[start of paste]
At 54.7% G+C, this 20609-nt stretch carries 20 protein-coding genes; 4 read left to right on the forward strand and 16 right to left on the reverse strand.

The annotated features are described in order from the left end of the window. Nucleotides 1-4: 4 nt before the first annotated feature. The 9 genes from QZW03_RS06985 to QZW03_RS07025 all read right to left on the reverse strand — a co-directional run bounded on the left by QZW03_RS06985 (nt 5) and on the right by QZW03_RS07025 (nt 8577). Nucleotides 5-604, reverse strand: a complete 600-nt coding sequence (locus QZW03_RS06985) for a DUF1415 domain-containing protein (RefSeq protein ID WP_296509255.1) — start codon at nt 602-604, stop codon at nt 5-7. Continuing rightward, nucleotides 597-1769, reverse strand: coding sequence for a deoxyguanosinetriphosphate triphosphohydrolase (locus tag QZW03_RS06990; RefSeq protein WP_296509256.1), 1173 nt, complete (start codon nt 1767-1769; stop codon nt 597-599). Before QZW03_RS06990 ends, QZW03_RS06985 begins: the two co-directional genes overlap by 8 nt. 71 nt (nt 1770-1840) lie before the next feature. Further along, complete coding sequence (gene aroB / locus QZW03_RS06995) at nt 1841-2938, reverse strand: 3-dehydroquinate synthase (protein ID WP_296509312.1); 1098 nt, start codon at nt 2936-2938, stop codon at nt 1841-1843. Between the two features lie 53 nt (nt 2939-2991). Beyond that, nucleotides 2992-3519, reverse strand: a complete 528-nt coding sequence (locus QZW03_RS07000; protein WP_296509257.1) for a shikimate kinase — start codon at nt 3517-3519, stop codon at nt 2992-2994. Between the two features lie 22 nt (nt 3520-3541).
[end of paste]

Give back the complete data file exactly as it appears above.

At 54.7% G+C, this 20609-nt stretch carries 20 protein-coding genes; 4 read left to right on the forward strand and 16 right to left on the reverse strand.

The annotated features are described in order from the left end of the window. Nucleotides 1-4: 4 nt before the first annotated feature. The 9 genes from QZW03_RS06985 to QZW03_RS07025 all read right to left on the reverse strand — a co-directional run bounded on the left by QZW03_RS06985 (nt 5) and on the right by QZW03_RS07025 (nt 8577). Nucleotides 5-604, reverse strand: a complete 600-nt coding sequence (locus QZW03_RS06985) for a DUF1415 domain-containing protein (RefSeq protein ID WP_296509255.1) — start codon at nt 602-604, stop codon at nt 5-7. Continuing rightward, nucleotides 597-1769, reverse strand: coding sequence for a deoxyguanosinetriphosphate triphosphohydrolase (locus tag QZW03_RS06990; RefSeq protein WP_296509256.1), 1173 nt, complete (start codon nt 1767-1769; stop codon nt 597-599). Before QZW03_RS06990 ends, QZW03_RS06985 begins: the two co-directional genes overlap by 8 nt. 71 nt (nt 1770-1840) lie before the next feature. Further along, complete coding sequence (gene aroB / locus QZW03_RS06995) at nt 1841-2938, reverse strand: 3-dehydroquinate synthase (protein ID WP_296509312.1); 1098 nt, start codon at nt 2936-2938, stop codon at nt 1841-1843. Between the two features lie 53 nt (nt 2939-2991). Beyond that, nucleotides 2992-3519, reverse strand: a complete 528-nt coding sequence (locus QZW03_RS07000; protein WP_296509257.1) for a shikimate kinase — start codon at nt 3517-3519, stop codon at nt 2992-2994. Between the two features lie 22 nt (nt 3520-3541).